US20030151596A1 (en) * 2002-02-08 2003-08-14 Moyne William P. System and method for recording writing performed on a surface
US20050171714A1 (en) 2002-03-05 2005-08-04 Synaptics (Uk) Limited Position sensor
TW200305826A (en) 2002-03-13 2003-11-01 Jonas Ove Philip Eliasson A touch pad, a stylus for use with the touch pad, and a method of operating the touch pad
US20050162398A1 (en) 2002-03-13 2005-07-28 Eliasson Jonas O.P. Touch pad, a stylus for use with the touch pad, and a method of operating the touch pad
US8546706B2 (en) 2002-04-15 2013-10-01 Qualcomm Incorporated Method and system for obtaining positioning data
US20060007164A1 (en) 2002-04-22 2006-01-12 Yingjian Liu Wireless and passive tablet for inputting to computer
US20030214490A1 (en) 2002-05-20 2003-11-20 Gateway, Inc. Stylus providing variable line width as a function of pressure
US20040169439A1 (en) * 2002-07-22 2004-09-02 Minoru Toda Handheld device having ultrasonic transducer for axial transmission of acoustic signals
US20040056849A1 (en) 2002-07-25 2004-03-25 Andrew Lohbihler Method and apparatus for powering, detecting and locating multiple touch input devices on a touch screen
US20040160429A1 (en) 2003-02-14 2004-08-19 Andrew Blake Determining the location of the tip of an electronic stylus
JP2004310598A (en) 2003-04-09 2004-11-04 Sharp Corp Pen input display device
US20040201580A1 (en) 2003-04-09 2004-10-14 Koji Fujiwara Pen input/display device
US7570252B2 (en) 2003-04-09 2009-08-04 Sharp Kabushiki Kaisha Pen input/display device
US20040260507A1 (en) * 2003-06-17 2004-12-23 Samsung Electronics Co., Ltd. 3D input apparatus and method thereof
US7735024B2 (en) 2003-10-29 2010-06-08 Intel Corporation Methods and apparatus to provide a handheld pointer-based user interface
US20090139780A1 (en) 2003-11-14 2009-06-04 Yuji Katsurahira Position detecting apparatus and position pointer
US20050128191A1 (en) * 2003-11-14 2005-06-16 Yuji Katsurahira Position detecting apparatus and position pointer
US7474300B2 (en) 2003-11-14 2009-01-06 Wacom Co., Ltd. Position detecting apparatus and position pointer
CN1617088A (en) 2003-11-14 2005-05-18 华科姆株式会社 Position detecting apparatus and position pointer
US8253702B2 (en) 2003-11-14 2012-08-28 Wacom Co., Ltd. Position detecting apparatus and position pointer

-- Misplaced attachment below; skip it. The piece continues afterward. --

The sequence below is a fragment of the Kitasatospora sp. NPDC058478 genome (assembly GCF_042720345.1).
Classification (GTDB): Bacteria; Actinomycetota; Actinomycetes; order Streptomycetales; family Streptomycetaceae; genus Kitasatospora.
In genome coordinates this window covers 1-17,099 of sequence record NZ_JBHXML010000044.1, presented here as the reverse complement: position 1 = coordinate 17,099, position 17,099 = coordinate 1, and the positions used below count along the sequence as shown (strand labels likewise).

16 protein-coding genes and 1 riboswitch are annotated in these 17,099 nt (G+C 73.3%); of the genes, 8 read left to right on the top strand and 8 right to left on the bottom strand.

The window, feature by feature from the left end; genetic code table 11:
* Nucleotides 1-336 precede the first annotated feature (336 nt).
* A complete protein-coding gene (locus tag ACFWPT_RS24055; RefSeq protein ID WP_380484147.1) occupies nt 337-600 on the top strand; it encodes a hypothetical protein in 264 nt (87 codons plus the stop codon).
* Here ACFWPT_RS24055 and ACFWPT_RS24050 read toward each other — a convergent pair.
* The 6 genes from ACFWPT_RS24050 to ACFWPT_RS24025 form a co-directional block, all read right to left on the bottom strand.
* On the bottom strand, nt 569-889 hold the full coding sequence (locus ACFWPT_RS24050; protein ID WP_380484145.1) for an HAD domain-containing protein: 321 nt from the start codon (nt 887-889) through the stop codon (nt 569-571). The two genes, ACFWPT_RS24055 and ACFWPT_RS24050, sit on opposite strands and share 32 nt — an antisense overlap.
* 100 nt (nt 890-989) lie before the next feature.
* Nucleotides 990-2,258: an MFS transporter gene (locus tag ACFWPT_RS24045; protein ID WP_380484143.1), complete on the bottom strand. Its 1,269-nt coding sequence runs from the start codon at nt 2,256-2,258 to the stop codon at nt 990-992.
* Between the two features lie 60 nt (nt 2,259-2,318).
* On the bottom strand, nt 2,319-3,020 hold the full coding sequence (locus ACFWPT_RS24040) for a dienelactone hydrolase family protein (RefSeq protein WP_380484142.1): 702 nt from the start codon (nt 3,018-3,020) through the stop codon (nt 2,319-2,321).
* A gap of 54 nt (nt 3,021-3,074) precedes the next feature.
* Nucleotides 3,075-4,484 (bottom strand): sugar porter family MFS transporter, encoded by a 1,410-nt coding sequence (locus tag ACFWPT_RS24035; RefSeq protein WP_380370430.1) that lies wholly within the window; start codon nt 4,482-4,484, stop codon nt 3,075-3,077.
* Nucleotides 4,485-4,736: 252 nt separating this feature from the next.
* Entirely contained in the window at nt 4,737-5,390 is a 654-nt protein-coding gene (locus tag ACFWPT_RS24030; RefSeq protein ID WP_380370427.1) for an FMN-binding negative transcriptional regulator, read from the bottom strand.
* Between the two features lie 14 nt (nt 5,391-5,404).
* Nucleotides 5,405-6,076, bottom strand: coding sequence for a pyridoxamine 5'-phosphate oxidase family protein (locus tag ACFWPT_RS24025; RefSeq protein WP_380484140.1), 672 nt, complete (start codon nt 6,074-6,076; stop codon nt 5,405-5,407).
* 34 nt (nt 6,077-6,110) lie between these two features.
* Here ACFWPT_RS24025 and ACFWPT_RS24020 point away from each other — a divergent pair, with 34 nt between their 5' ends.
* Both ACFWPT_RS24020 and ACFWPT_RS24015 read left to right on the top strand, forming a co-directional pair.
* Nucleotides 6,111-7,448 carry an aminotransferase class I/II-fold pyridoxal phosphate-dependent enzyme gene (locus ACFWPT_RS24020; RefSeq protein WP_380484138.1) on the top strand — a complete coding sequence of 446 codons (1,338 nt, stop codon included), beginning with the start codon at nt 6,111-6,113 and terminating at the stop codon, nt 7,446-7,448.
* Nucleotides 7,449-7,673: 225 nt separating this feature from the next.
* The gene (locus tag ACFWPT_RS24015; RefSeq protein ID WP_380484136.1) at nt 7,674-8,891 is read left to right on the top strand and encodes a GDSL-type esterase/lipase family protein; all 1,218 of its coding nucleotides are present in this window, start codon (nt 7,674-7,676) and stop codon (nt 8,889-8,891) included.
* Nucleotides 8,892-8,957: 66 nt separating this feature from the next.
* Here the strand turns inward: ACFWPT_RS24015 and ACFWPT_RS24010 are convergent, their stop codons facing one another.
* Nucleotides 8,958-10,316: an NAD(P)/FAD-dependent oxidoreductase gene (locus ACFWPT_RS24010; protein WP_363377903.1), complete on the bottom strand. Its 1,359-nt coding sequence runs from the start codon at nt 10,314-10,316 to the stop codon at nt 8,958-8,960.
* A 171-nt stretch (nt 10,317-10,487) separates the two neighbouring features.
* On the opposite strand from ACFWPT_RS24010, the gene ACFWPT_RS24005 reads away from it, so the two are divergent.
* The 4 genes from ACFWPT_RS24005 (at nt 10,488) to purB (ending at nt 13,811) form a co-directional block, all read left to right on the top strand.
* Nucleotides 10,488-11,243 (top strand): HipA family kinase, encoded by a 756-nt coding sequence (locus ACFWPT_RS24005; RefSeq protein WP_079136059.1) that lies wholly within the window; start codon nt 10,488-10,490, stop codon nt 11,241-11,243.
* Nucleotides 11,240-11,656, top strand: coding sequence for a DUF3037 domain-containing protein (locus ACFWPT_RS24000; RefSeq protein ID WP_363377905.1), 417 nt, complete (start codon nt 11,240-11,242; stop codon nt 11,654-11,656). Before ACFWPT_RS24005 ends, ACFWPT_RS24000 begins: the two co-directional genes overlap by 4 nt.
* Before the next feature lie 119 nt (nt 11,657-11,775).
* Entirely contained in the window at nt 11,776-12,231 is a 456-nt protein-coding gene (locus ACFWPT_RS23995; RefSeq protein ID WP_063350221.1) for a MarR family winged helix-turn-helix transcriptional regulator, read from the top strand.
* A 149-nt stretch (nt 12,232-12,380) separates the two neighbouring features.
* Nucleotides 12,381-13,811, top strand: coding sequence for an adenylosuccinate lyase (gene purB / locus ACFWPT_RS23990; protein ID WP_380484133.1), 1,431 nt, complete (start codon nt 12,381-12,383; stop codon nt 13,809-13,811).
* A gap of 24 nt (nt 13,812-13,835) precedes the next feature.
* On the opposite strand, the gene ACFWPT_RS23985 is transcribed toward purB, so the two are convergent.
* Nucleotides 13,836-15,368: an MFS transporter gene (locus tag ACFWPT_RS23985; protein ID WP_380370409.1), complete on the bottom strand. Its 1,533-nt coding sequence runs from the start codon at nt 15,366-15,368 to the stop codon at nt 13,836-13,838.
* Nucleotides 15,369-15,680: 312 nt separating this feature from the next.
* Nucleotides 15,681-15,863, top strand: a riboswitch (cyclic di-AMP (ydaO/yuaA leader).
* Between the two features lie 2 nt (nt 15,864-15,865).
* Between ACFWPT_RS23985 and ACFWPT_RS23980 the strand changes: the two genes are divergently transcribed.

TW200644402A (en) 2005-03-10 2006-12-16 Matsushita Electric Ind Co Ltd Jitter detection device
US20060279549A1 (en) * 2005-06-08 2006-12-14 Guanglie Zhang Writing system
US20070146351A1 (en) 2005-12-12 2007-06-28 Yuji Katsurahira Position input device and computer system
US20070180923A1 (en) 2006-01-26 2007-08-09 Hanwang Technology Co., Ltd. Device for varing capacitance
US20070205996A1 (en) * 2006-03-06 2007-09-06 Fortemedia, Inc. Pen-type computer
US20070227785A1 (en) 2006-03-23 2007-10-04 Yuji Katsurahira Position detecting device and computer including the same
US20090078746A1 (en) 2006-03-28 2009-03-26 Seiji Karashima Bump forming method and bump forming apparatus
US20090128249A1 (en) 2006-06-13 2009-05-21 Kyocera Corporation Variable Capacitance Circuit
US20080042998A1 (en) 2006-08-17 2008-02-21 Orsley Timothy J Method and system for screen navigation
US20080076351A1 (en) * 2006-09-11 2008-03-27 Takanori Washiro Communication System, Communication Apparatus, and Electric-Field-Coupling Antenna
US20080149402A1 (en) 2006-12-20 2008-06-26 3M Innovative Properties Company Untethered stylus employing low current power converter
US20080150918A1 (en) * 2006-12-20 2008-06-26 3M Innovative Properties Company Untethered stylus employing separate communication and power channels
US20080156546A1 (en) 2006-12-28 2008-07-03 3M Innovative Properties Company Untethered stylus empolying multiple reference frequency communication
US20080238885A1 (en) 2007-03-29 2008-10-02 N-Trig Ltd. System and method for multiple object detection on a digitizer system
US20080257613A1 (en) 2007-04-19 2008-10-23 Yuji Katsurahira Position indicator and coordinate input device
EP1983408A2 (en) 2007-04-19 2008-10-22 Wacom Co., Ltd. Position indicator and coordinate input device
CN101387928A (en) 2007-09-10 2009-03-18 株式会社和冠 Position-detecting apparatus and position-detecting method
US20090065269A1 (en) 2007-09-10 2009-03-12 Wacom Co., Ltd. Position detecting device and position detecting method
US8154525B2 (en) 2007-09-10 2012-04-10 Wacom Co., Ltd. Position detecting device and position detecting method
US20090065268A1 (en) 2007-09-11 2009-03-12 Wacom Co., Ltd. Position indicator
US20090078476A1 (en) 2007-09-26 2009-03-26 N-Trig Ltd. Method for identifying changes in signal frequencies emitted by a stylus interacting with a digitizer sensor
US20090114459A1 (en) 2007-10-24 2009-05-07 Wacom Co., Ltd. Coordinate input device, position indicator and variable capacitor
US8604365B2 (en) 2008-01-03 2013-12-10 Qualcomm Incorporated Ultrasonic digitizer and host